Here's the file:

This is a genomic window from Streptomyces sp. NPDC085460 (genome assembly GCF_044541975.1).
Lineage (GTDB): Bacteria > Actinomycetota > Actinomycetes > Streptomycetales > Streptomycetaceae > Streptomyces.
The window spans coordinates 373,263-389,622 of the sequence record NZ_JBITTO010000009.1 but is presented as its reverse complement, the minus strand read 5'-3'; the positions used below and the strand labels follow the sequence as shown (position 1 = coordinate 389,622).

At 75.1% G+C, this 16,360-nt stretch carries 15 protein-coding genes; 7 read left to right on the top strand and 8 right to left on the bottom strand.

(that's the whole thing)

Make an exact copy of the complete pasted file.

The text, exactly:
This is a genomic window from Streptomyces sp. NPDC085460 (genome assembly GCF_044541975.1).
Lineage (GTDB): Bacteria > Actinomycetota > Actinomycetes > Streptomycetales > Streptomycetaceae > Streptomyces.
The window spans coordinates 373,263-389,622 of the sequence record NZ_JBITTO010000009.1 but is presented as its reverse complement, the minus strand read 5'-3'; the positions used below and the strand labels follow the sequence as shown (position 1 = coordinate 389,622).

At 75.1% G+C, this 16,360-nt stretch carries 15 protein-coding genes; 7 read left to right on the top strand and 8 right to left on the bottom strand.